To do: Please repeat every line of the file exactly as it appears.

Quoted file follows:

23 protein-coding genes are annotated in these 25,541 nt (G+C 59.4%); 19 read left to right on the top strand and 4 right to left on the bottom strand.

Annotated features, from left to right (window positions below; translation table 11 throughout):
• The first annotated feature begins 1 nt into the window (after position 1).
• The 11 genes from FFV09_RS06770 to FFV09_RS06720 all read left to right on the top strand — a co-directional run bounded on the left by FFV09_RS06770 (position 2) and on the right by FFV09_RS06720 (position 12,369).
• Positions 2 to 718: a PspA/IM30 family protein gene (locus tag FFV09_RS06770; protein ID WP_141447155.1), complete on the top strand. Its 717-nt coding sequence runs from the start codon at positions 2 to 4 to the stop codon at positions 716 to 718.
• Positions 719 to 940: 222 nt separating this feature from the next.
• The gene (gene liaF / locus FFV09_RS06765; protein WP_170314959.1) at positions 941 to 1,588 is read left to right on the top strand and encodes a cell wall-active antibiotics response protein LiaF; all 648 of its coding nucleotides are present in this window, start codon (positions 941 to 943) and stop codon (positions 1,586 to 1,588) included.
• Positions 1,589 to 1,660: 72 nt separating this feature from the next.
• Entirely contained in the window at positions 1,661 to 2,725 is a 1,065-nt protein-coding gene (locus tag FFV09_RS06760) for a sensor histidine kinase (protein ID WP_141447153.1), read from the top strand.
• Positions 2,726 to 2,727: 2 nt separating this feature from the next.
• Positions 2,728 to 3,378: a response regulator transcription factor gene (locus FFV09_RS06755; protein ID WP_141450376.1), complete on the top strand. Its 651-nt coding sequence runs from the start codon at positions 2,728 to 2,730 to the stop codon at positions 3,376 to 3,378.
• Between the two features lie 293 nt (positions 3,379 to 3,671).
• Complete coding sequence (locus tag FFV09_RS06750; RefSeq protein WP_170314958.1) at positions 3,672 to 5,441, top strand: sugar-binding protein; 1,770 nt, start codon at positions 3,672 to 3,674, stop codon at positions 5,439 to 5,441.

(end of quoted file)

23 protein-coding genes are annotated in these 25,541 nt (G+C 59.4%); 19 read left to right on the top strand and 4 right to left on the bottom strand.

Annotated features, from left to right (window positions below; translation table 11 throughout):
• The first annotated feature begins 1 nt into the window (after position 1).
• The 11 genes from FFV09_RS06770 to FFV09_RS06720 all read left to right on the top strand — a co-directional run bounded on the left by FFV09_RS06770 (position 2) and on the right by FFV09_RS06720 (position 12,369).
• Positions 2 to 718: a PspA/IM30 family protein gene (locus tag FFV09_RS06770; protein ID WP_141447155.1), complete on the top strand. Its 717-nt coding sequence runs from the start codon at positions 2 to 4 to the stop codon at positions 716 to 718.
• Positions 719 to 940: 222 nt separating this feature from the next.
• The gene (gene liaF / locus FFV09_RS06765; protein WP_170314959.1) at positions 941 to 1,588 is read left to right on the top strand and encodes a cell wall-active antibiotics response protein LiaF; all 648 of its coding nucleotides are present in this window, start codon (positions 941 to 943) and stop codon (positions 1,586 to 1,588) included.
• Positions 1,589 to 1,660: 72 nt separating this feature from the next.
• Entirely contained in the window at positions 1,661 to 2,725 is a 1,065-nt protein-coding gene (locus tag FFV09_RS06760) for a sensor histidine kinase (protein ID WP_141447153.1), read from the top strand.
• Positions 2,726 to 2,727: 2 nt separating this feature from the next.
• Positions 2,728 to 3,378: a response regulator transcription factor gene (locus FFV09_RS06755; protein ID WP_141450376.1), complete on the top strand. Its 651-nt coding sequence runs from the start codon at positions 2,728 to 2,730 to the stop codon at positions 3,376 to 3,378.
• Between the two features lie 293 nt (positions 3,379 to 3,671).
• Complete coding sequence (locus tag FFV09_RS06750; RefSeq protein WP_170314958.1) at positions 3,672 to 5,441, top strand: sugar-binding protein; 1,770 nt, start codon at positions 3,672 to 3,674, stop codon at positions 5,439 to 5,441.